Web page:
Is it possible to hold hope and despair in the same hand?
Writer Anne Lamott thinks so. Her new book, "Almost Everything: Notes on Hope" is a treaty of unrelenting belief that hope can be grasped, even in the midst of an increasingly frightening and chaotic world. She talked about that paradox with MPR News Host Kerri Miller in the finale to the This American moment series.
"My equilibrium comes from, not hoping certain things will happen. But hope in people's goodness, the common good," she told Miller. "I am stockpiling antibiotics for the apocalypse even as I await the blossoming of paperwhites on the windowsill in the kitchen," she wrote in her prelude. Even when life is at its most bleak, when we are "doomed, stunned, exhausted and over-caffeinated" hope is available.
Paying attention is one way to fortify hope. Lamott and Miller talked about the importance of routine. "Our rituals - the dailiness of our lives, the commitment to meditation, beginning the day with prayer or a reading - they center us and ground us in who we really are, instead of who our minds tell us we are." She continued, "It's like hitting the reset button. I remember who I am and why I'm here: to have a rich and precious awakened life." With her characteristic humor, Lamott said she has the theological understanding of a third grader. She focuses on the most basic ideas: that we are loved, that we are perfect children of God, that however we screw up, we are forgiven before we even do it. She knows she can "at least give thirsty people water today."
Lamott said that when the darkness feels encompassing, that's human. In fact, she thinks it takes courage to look it in the face and face the fear. But she also says we need to "develop the maturity to hold two truths at the same time." She told Miller about friends who lost their homes in Northern California wildfires. Was it an unspeakable tragedy? Yes. But "they are blown away by how OK they are," she said.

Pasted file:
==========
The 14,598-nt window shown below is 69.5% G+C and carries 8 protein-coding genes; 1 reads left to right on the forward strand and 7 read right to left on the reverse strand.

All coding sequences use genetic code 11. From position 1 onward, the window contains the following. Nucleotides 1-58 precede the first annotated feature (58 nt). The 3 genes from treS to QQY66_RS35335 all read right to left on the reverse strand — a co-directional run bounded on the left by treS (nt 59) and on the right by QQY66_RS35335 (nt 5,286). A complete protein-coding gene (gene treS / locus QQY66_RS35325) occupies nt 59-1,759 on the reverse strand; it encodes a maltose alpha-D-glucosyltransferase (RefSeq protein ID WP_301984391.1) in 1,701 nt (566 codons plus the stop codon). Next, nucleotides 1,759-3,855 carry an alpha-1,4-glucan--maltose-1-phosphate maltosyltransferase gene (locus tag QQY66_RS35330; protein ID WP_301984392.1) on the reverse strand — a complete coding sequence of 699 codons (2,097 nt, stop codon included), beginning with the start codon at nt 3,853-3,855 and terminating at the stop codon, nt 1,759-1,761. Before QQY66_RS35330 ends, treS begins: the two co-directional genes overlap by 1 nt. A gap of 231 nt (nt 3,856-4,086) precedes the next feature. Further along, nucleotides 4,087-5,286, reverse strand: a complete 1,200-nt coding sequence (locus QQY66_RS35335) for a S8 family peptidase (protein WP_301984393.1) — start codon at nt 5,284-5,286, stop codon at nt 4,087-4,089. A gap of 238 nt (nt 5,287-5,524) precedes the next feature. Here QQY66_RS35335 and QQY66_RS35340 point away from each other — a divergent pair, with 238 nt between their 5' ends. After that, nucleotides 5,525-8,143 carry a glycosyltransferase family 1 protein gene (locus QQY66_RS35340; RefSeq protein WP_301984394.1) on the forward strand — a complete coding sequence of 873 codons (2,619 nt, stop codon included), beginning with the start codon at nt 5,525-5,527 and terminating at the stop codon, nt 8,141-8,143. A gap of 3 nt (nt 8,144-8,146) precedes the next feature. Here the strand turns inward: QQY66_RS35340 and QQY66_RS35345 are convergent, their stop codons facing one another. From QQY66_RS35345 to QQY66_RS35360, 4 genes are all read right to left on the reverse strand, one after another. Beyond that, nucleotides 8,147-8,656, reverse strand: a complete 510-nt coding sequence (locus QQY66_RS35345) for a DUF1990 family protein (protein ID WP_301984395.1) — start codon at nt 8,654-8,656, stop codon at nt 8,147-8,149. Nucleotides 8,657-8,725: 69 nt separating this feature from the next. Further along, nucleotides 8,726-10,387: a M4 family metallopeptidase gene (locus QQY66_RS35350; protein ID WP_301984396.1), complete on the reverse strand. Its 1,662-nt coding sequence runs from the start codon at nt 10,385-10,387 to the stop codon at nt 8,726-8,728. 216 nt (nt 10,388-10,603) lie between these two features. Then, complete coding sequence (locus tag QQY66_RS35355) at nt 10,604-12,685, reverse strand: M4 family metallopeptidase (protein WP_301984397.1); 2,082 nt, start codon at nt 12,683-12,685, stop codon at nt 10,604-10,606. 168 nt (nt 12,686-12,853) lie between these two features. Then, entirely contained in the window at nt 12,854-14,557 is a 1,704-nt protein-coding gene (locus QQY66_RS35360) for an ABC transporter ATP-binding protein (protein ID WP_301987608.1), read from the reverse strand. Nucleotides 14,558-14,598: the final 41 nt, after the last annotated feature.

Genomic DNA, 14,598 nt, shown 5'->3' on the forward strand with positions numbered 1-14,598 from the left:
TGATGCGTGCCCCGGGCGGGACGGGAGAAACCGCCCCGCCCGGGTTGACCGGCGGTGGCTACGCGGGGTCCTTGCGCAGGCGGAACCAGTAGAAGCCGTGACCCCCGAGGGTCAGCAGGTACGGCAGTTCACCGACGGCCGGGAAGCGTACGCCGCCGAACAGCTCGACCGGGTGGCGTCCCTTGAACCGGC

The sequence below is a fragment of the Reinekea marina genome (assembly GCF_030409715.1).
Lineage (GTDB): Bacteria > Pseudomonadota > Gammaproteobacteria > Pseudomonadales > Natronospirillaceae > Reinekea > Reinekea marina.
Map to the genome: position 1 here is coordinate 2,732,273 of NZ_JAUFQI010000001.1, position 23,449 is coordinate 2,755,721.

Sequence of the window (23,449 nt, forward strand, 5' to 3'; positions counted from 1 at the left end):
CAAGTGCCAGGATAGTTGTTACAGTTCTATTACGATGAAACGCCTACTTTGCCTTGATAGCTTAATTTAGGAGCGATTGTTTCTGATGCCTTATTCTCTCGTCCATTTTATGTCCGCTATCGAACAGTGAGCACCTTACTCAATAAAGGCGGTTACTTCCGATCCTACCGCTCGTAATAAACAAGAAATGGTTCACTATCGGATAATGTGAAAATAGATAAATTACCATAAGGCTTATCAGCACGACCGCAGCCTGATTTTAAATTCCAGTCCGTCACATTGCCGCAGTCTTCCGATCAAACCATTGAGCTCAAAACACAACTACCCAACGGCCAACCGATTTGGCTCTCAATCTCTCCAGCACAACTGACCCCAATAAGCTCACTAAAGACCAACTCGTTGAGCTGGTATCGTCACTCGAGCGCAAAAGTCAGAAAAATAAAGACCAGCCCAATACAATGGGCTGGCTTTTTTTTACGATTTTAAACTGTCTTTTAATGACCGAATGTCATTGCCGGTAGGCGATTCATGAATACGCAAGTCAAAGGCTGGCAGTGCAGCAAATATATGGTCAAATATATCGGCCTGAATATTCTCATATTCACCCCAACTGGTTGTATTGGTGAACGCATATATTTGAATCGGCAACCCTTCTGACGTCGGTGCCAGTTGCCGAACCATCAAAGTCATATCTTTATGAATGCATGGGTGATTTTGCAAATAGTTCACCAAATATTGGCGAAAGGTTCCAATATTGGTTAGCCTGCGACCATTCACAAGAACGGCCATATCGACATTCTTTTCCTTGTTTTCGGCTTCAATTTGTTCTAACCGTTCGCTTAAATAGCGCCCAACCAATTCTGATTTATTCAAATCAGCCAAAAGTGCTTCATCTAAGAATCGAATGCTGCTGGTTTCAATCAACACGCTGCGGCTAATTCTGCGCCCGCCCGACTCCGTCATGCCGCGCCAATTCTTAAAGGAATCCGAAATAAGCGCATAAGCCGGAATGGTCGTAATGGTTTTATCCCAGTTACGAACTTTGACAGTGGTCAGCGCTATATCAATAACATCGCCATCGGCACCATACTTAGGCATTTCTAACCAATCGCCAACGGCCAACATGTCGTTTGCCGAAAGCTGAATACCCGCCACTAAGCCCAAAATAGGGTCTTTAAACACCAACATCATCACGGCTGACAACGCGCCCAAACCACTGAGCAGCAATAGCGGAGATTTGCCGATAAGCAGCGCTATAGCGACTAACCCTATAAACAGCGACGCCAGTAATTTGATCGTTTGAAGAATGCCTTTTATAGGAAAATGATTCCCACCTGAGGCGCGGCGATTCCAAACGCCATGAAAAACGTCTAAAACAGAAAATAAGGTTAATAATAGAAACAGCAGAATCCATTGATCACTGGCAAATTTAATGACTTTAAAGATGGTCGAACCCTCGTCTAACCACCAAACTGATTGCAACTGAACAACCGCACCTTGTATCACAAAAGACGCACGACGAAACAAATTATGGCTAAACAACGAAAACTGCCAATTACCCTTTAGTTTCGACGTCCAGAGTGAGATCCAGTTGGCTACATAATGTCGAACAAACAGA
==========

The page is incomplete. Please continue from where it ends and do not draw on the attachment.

Lamott said she rejects "aggressive" theology, such as the platitude "God doesn't give us more than we can handle." But she still heavily leans on her faith.
"It's a mystery. The opposite of faith is not doubt: it's certainty. The miracle we can take is to enter, baby step by baby step, into the mystery. Not having a clue what it all means, but we know they need someone down at St. Anthony's dining room to feed the homeless."
Anne Lamott is a speaker, activist and author of many books, including "Bird by Bird" and "Operating Instructions." Her new book is titled "Almost Everything: Notes on Hope."
To listen to the full discussion you can use the audio player above.